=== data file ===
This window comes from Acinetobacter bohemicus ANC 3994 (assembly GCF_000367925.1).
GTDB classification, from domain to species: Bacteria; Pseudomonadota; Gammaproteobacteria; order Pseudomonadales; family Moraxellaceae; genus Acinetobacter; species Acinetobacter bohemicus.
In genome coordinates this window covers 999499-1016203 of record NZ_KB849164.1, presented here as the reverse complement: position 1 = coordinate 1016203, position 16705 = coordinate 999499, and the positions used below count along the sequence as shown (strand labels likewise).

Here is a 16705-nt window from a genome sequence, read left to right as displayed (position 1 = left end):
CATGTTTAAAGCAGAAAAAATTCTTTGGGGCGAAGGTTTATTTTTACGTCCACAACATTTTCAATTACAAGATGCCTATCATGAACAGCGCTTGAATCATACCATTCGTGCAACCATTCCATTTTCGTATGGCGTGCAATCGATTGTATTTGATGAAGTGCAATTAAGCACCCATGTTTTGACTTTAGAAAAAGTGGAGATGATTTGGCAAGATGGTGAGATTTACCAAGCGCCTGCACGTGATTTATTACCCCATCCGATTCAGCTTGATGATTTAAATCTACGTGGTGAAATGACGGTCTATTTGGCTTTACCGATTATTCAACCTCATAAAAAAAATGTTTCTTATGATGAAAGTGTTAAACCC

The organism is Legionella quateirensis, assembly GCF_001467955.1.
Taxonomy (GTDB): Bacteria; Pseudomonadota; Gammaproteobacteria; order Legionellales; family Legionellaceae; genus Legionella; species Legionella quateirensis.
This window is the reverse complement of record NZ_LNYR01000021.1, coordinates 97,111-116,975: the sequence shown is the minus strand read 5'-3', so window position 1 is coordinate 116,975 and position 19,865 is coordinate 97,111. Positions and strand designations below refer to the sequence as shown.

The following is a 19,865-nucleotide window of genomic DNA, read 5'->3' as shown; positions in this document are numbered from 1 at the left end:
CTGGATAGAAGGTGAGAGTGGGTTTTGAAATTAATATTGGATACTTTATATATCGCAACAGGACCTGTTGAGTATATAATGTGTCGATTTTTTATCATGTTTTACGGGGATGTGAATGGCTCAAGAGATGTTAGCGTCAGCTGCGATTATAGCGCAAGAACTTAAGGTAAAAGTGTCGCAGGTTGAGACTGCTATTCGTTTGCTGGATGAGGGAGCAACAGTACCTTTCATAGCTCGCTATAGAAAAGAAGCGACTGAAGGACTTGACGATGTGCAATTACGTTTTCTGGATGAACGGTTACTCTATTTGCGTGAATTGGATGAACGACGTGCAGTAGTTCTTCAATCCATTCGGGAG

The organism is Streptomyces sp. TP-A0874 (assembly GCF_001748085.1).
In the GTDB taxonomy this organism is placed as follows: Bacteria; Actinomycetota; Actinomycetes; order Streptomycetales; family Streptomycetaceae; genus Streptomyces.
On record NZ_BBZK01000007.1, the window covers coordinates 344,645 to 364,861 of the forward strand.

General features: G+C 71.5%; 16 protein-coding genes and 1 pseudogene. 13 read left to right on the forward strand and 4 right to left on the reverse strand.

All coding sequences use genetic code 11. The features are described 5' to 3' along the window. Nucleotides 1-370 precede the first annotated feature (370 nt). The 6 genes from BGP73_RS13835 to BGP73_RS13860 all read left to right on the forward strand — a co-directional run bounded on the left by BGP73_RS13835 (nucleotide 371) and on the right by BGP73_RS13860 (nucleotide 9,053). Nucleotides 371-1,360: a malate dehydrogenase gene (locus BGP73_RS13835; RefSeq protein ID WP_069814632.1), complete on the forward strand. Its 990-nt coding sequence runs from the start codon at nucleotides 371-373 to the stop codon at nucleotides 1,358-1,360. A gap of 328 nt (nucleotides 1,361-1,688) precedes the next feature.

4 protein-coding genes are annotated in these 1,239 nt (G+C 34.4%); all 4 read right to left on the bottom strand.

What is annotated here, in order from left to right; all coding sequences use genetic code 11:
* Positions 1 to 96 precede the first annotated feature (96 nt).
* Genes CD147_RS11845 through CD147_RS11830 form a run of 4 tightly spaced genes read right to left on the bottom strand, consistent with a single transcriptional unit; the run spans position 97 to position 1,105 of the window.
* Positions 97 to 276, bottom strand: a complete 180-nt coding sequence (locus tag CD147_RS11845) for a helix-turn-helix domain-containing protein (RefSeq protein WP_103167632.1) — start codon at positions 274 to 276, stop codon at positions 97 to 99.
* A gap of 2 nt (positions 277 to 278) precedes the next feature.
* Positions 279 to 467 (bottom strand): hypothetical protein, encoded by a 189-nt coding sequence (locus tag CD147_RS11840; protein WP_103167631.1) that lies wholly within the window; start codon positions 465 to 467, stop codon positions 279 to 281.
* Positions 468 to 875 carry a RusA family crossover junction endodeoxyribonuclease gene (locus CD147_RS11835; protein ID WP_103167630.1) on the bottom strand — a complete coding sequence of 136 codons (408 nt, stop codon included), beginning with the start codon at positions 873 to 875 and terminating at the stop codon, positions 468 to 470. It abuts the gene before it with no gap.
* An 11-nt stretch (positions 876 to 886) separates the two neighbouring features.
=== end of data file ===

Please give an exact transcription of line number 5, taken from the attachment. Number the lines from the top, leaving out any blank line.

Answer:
CATGTTTAAAGCAGAAAAAATTCTTTGGGGCGAAGGTTTATTTTTACGTCCACAACATTTTCAATTACAAGATGCCTATCATGAACAGCGCTTGAATCATACCATTCGTGCAACCATTCCATTTTCGTATGGCGTGCAATCGATTGTATTTGATGAAGTGCAATTAAGCACCCATGTTTTGACTTTAGAAAAAGTGGAGATGATTTGGCAAGATGGTGAGATTTACCAAGCGCCTGCACGTGATTTATTACCCCATCCGATTCAGCTTGATGATTTAAATCTACGTGGTGAAATGACGGTCTATTTGGCTTTACCGATTATTCAACCTCATAAAAAAAATGTTTCTTATGATGAAAGTGTTAAACCC